I know Michael Rattray a little. A rare, intimate live appearance last year brought a tear to my eye whilst our occasional communication has shown him to be a gentle man with a kind and generous soul. He also exudes both creative talent and wit in abundant, generous measures. But, this artistic flair and admirable disposition hide – as is often the case with a rare talent – a darker side, a more troubled man filled with personal foibles and a heavy soul. This side of Michael’s persona is opened up and exposed at its fullest in his new album Human Life.
Whilst Human Life reveals Michael’s inner turmoil, unveiling his personal demons to the listener, it’s done with such honesty and beauty that its affect is both gut wrenching and uplifting. The former as you can feel his heart desperate for love, his mind searching for answers and his soul suffering in his quest for both. Yet the album is laced with hope, with heavy doses of positivity despite life’s constant pressure clearly weighing heavy on his shoulders. In ‘Got This Far’ and ‘Here Comes The Silence’ it’s not just the message that offers hope and positivity, the music matches the mood too with Lightning Seeds slices of pop-perfection.
“This world was meant for me with all its faults and charms… They say it’s not the destination it’s the ride / so turn off your virtual world there’s a beautiful one right outside” – ‘Here Comes The Silence’
Listening to such hopeful prose lifts the heart as it lets you know that despite the battle, there is an optimism and belief that any doubts and worries will disappear. Most of all, love regularly rears its longed for but yet unattained head, but as always there is hope, and with the beautifully poignant homage to Nick Drake the message sounds perfectly autobiographical, “He doesn’t love no-one it’s tragic / he loves melody and magic” – ‘The Ghost of Nick Drake’. However, with music carrying such emotion, it is when the desolation hits you hardest that Human Life has the biggest impact – it’s when the album is at its most moving and sentimental and when it’s at its best.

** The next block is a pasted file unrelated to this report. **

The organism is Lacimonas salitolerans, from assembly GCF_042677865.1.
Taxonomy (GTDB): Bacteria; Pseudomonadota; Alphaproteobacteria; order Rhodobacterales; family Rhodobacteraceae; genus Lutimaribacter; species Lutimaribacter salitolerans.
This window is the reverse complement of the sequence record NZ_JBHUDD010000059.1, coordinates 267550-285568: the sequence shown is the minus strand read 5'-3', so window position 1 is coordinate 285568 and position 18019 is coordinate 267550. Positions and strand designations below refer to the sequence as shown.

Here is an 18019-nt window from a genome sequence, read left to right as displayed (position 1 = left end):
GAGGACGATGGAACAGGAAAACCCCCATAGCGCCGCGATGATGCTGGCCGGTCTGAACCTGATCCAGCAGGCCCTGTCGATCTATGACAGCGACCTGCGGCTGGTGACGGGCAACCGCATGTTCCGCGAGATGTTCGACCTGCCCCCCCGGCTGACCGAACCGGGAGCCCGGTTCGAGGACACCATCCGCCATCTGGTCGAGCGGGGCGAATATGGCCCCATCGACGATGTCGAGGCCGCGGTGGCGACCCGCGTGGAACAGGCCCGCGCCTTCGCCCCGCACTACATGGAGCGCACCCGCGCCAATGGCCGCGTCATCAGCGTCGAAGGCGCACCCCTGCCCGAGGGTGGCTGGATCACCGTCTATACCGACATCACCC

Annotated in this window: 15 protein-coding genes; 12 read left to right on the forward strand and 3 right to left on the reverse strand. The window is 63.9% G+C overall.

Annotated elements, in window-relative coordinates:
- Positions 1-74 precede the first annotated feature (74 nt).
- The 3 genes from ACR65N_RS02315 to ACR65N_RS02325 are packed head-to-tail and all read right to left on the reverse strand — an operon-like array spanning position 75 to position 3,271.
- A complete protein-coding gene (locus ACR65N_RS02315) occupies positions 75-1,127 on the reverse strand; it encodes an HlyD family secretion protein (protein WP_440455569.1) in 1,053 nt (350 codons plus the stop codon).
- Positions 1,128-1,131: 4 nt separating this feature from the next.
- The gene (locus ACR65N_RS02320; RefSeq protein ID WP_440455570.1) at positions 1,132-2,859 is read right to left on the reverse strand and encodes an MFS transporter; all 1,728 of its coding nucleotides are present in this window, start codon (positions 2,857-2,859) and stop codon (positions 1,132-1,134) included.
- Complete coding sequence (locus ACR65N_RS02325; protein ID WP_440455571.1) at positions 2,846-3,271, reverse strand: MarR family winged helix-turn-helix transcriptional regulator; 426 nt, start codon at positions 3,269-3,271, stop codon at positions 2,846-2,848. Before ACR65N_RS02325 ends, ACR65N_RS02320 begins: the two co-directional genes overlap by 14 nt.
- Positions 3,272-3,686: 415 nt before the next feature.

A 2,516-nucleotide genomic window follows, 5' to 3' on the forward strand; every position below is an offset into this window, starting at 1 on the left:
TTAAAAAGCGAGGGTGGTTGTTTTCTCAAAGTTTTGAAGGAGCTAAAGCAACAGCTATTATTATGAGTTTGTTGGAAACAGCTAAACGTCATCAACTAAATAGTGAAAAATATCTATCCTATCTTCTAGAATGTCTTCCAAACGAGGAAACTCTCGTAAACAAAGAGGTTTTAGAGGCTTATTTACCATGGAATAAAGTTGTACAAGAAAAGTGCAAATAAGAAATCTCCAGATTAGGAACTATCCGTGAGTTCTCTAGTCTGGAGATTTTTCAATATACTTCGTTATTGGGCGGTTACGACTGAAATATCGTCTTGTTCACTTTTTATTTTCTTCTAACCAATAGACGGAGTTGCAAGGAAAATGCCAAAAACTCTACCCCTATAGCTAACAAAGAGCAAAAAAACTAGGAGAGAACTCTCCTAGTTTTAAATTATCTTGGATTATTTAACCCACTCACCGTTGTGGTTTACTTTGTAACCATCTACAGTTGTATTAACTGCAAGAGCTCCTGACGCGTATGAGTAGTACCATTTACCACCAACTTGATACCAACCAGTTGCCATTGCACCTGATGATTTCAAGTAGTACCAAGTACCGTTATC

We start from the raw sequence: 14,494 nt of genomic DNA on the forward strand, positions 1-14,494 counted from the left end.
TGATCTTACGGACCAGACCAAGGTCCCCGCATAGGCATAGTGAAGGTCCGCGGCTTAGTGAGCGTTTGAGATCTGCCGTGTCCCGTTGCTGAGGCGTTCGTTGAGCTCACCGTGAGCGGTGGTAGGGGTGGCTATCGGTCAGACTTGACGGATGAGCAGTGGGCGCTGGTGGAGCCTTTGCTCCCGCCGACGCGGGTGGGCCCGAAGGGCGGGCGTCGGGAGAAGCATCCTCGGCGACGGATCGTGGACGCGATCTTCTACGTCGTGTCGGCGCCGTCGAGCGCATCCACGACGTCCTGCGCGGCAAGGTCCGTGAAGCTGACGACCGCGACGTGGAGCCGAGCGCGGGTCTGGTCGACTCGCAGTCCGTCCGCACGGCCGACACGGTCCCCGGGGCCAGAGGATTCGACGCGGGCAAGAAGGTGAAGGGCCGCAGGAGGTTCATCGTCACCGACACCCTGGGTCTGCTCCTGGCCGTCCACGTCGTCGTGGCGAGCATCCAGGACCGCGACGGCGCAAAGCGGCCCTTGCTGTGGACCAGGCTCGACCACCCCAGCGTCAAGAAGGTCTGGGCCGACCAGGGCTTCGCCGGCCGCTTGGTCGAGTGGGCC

Human Life is bookended with perfect piteous and melancholic impact. In the wonderfully emotionally-drenched opener Michael gets straight to the nub, “Oh universe, what to do with this brain / I don’t wanna know the sunshine from the rain again… Show me somewhere that I can belong.” ‘New Shoots’, Getting Up’ and in particular ‘Porcelain’ are album highlights, all sung with incredibly passionate fragility and backed by perfect, simple guitar. These songs are far more than sad ballads, as well as hitting the senses hard they are brilliantly melodic and impeccably performed.
If there is one over-riding theme to be taken away from Human Life it’s Michael’s despairing need yet ever-hopeful search for love. Closing track ‘Life Without Love’ is a stunning and intense finale, gone is the perfectly beautiful tone, in its place is more pain, more hurt, more despair…
“I’ve spent the best years of this life / just trying to find some peace of mind/ for all this trouble all this time / I need a reason why”
“Oh Lord send me down some hope / send it down from above / and Lord your greatest crime of all / is life without love”
Human Life is a deep voyage into one man’s inner turmoil and despair. It’s sensitive, affecting, and amongst the search for love and reassurance shines brightly a magnificently ethereal album full of hope.